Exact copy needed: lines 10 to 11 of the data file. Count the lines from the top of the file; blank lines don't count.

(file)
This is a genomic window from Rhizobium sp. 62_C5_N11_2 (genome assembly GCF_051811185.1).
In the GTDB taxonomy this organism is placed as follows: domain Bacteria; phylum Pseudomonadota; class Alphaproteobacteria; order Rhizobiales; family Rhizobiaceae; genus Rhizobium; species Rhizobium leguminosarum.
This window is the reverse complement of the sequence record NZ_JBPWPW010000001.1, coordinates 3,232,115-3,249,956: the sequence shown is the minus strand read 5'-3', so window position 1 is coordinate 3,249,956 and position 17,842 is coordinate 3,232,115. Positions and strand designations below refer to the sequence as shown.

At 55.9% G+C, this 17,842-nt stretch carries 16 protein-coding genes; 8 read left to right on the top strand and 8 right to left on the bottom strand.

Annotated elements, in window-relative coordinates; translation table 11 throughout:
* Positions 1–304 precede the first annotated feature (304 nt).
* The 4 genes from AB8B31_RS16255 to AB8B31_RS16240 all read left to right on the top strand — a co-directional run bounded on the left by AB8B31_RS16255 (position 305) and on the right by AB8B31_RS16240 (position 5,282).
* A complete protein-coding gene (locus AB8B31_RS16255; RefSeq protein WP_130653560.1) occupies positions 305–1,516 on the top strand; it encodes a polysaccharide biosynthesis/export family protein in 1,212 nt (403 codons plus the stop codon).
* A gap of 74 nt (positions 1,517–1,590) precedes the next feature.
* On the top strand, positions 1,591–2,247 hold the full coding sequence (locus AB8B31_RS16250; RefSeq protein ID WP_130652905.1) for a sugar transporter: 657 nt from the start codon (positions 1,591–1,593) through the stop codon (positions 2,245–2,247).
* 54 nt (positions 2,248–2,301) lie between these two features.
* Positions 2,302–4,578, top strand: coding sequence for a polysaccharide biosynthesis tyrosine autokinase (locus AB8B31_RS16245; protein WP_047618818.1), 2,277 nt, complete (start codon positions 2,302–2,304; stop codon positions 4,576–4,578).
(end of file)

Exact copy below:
* On the top strand, positions 1,591–2,247 hold the full coding sequence (locus AB8B31_RS16250; RefSeq protein ID WP_130652905.1) for a sugar transporter: 657 nt from the start codon (positions 1,591–1,593) through the stop codon (positions 2,245–2,247).
* 54 nt (positions 2,248–2,301) lie between these two features.